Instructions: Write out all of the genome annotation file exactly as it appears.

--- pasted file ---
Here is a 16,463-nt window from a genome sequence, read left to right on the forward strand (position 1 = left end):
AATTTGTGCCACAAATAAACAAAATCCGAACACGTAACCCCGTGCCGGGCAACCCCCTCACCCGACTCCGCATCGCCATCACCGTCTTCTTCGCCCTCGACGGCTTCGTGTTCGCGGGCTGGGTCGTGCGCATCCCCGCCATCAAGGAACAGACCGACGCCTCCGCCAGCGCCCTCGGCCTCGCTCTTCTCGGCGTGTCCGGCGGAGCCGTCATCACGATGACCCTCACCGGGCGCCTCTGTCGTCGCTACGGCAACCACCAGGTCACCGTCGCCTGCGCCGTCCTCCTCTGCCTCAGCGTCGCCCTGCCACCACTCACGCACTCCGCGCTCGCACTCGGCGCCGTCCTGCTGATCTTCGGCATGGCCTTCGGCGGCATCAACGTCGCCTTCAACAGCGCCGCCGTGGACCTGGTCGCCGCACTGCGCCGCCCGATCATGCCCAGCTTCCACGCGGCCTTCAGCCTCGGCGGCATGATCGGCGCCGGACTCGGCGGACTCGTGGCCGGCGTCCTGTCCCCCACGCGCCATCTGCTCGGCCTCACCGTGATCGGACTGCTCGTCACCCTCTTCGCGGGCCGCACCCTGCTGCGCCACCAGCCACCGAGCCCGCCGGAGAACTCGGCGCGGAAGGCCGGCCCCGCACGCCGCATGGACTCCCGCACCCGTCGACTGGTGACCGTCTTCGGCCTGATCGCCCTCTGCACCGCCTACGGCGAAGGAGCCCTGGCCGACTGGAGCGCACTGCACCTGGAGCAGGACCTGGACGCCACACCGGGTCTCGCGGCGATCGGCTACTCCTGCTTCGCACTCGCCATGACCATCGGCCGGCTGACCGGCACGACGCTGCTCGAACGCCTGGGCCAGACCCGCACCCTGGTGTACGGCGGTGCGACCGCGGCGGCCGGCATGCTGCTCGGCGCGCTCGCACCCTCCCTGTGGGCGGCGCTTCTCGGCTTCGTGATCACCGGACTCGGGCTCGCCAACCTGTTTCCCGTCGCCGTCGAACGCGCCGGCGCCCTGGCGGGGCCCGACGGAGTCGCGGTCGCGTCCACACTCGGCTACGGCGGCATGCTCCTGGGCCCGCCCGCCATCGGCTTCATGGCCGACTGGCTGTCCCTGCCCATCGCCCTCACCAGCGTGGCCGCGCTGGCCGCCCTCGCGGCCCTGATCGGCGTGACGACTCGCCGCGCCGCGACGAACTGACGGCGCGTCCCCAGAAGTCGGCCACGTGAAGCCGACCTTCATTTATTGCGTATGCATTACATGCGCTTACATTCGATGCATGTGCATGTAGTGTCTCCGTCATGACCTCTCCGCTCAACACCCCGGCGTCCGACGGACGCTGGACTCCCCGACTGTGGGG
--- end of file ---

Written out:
Here is a 16,463-nt window from a genome sequence, read left to right on the forward strand (position 1 = left end):
AATTTGTGCCACAAATAAACAAAATCCGAACACGTAACCCCGTGCCGGGCAACCCCCTCACCCGACTCCGCATCGCCATCACCGTCTTCTTCGCCCTCGACGGCTTCGTGTTCGCGGGCTGGGTCGTGCGCATCCCCGCCATCAAGGAACAGACCGACGCCTCCGCCAGCGCCCTCGGCCTCGCTCTTCTCGGCGTGTCCGGCGGAGCCGTCATCACGATGACCCTCACCGGGCGCCTCTGTCGTCGCTACGGCAACCACCAGGTCACCGTCGCCTGCGCCGTCCTCCTCTGCCTCAGCGTCGCCCTGCCACCACTCACGCACTCCGCGCTCGCACTCGGCGCCGTCCTGCTGATCTTCGGCATGGCCTTCGGCGGCATCAACGTCGCCTTCAACAGCGCCGCCGTGGACCTGGTCGCCGCACTGCGCCGCCCGATCATGCCCAGCTTCCACGCGGCCTTCAGCCTCGGCGGCATGATCGGCGCCGGACTCGGCGGACTCGTGGCCGGCGTCCTGTCCCCCACGCGCCATCTGCTCGGCCTCACCGTGATCGGACTGCTCGTCACCCTCTTCGCGGGCCGCACCCTGCTGCGCCACCAGCCACCGAGCCCGCCGGAGAACTCGGCGCGGAAGGCCGGCCCCGCACGCCGCATGGACTCCCGCACCCGTCGACTGGTGACCGTCTTCGGCCTGATCGCCCTCTGCACCGCCTACGGCGAAGGAGCCCTGGCCGACTGGAGCGCACTGCACCTGGAGCAGGACCTGGACGCCACACCGGGTCTCGCGGCGATCGGCTACTCCTGCTTCGCACTCGCCATGACCATCGGCCGGCTGACCGGCACGACGCTGCTCGAACGCCTGGGCCAGACCCGCACCCTGGTGTACGGCGGTGCGACCGCGGCGGCCGGCATGCTGCTCGGCGCGCTCGCACCCTCCCTGTGGGCGGCGCTTCTCGGCTTCGTGATCACCGGACTCGGGCTCGCCAACCTGTTTCCCGTCGCCGTCGAACGCGCCGGCGCCCTGGCGGGGCCCGACGGAGTCGCGGTCGCGTCCACACTCGGCTACGGCGGCATGCTCCTGGGCCCGCCCGCCATCGGCTTCATGGCCGACTGGCTGTCCCTGCCCATCGCCCTCACCAGCGTGGCCGCGCTGGCCGCCCTCGCGGCCCTGATCGGCGTGACGACTCGCCGCGCCGCGACGAACTGACGGCGCGTCCCCAGAAGTCGGCCACGTGAAGCCGACCTTCATTTATTGCGTATGCATTACATGCGCTTACATTCGATGCATGTGCATGTAGTGTCTCCGTCATGACCTCTCCGCTCAACACCCCGGCGTCCGACGGACGCTGGACTCCCCGACTGTGGGG